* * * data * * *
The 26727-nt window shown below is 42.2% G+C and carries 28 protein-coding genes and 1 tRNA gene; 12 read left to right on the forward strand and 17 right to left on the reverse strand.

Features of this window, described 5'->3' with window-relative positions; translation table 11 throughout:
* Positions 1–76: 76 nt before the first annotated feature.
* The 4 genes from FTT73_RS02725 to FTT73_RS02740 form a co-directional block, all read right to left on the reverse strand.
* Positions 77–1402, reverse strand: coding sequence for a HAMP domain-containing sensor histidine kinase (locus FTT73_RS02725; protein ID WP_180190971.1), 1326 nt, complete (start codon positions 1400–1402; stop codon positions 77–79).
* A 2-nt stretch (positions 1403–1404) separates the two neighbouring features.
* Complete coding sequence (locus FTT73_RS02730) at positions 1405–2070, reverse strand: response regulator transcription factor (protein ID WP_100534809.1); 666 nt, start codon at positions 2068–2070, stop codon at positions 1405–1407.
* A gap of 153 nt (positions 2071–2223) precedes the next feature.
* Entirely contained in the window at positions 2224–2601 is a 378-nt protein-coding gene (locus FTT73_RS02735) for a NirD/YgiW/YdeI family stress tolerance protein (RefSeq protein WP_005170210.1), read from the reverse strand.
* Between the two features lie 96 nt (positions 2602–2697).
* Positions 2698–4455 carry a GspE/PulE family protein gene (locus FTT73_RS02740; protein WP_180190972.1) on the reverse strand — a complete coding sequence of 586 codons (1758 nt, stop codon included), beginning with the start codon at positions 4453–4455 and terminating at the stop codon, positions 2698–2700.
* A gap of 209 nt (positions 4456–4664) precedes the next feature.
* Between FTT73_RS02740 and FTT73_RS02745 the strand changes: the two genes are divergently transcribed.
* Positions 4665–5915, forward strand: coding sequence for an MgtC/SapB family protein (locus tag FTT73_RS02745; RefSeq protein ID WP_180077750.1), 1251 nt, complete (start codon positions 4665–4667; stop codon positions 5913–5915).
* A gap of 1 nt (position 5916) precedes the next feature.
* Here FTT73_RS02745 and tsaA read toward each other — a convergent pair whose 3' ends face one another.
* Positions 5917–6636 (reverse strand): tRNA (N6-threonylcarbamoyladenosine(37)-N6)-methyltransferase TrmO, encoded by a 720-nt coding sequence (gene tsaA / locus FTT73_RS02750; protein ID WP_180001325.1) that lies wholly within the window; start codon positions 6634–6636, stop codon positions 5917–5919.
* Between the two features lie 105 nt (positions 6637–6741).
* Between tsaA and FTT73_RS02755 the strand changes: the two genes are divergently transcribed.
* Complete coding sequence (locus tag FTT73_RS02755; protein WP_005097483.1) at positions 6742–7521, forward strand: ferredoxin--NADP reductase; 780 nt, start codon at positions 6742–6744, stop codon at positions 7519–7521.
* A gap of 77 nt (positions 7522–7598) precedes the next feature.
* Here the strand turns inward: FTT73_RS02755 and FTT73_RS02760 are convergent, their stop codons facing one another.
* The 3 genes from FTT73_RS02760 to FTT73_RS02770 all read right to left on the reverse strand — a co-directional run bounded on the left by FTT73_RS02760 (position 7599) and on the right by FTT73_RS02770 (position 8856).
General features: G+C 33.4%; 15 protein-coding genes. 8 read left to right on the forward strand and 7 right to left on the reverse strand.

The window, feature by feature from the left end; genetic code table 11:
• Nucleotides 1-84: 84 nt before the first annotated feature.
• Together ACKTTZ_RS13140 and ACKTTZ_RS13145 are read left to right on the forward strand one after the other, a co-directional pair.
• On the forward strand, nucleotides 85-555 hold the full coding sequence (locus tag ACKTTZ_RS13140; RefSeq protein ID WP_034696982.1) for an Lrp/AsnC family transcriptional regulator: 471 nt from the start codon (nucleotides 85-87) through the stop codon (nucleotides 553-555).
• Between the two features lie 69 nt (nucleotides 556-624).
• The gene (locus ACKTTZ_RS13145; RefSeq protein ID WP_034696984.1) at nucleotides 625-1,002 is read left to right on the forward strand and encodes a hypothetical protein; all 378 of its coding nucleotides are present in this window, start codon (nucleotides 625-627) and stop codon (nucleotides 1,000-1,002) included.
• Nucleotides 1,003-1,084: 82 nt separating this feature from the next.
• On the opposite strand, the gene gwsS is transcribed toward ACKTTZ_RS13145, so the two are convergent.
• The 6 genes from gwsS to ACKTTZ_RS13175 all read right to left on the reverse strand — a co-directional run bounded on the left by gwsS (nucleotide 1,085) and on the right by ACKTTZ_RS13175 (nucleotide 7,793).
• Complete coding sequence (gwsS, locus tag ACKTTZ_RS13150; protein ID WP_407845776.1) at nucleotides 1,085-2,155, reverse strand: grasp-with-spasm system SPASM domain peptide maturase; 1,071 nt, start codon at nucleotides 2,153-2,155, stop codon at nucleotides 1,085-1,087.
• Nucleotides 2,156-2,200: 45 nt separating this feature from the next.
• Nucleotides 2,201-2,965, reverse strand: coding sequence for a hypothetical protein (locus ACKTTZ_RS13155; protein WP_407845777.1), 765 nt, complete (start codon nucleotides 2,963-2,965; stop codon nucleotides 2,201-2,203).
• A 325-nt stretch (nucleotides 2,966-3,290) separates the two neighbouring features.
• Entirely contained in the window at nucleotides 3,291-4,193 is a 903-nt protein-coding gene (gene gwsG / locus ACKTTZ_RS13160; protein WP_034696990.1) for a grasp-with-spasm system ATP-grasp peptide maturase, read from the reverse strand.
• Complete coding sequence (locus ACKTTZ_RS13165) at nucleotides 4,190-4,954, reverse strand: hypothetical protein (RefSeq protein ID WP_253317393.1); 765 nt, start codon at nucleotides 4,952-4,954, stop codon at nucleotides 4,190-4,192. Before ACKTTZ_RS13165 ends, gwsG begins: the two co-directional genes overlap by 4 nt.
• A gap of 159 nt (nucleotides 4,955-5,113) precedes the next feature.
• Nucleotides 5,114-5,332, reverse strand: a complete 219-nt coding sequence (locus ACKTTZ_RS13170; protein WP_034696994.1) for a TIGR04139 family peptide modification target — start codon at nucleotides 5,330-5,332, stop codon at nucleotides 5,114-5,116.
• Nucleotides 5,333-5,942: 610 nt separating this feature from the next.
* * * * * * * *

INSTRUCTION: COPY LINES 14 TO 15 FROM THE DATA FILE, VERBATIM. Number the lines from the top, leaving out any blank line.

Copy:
* Positions 4665–5915, forward strand: coding sequence for an MgtC/SapB family protein (locus tag FTT73_RS02745; RefSeq protein ID WP_180077750.1), 1251 nt, complete (start codon positions 4665–4667; stop codon positions 5913–5915).
* A gap of 1 nt (position 5916) precedes the next feature.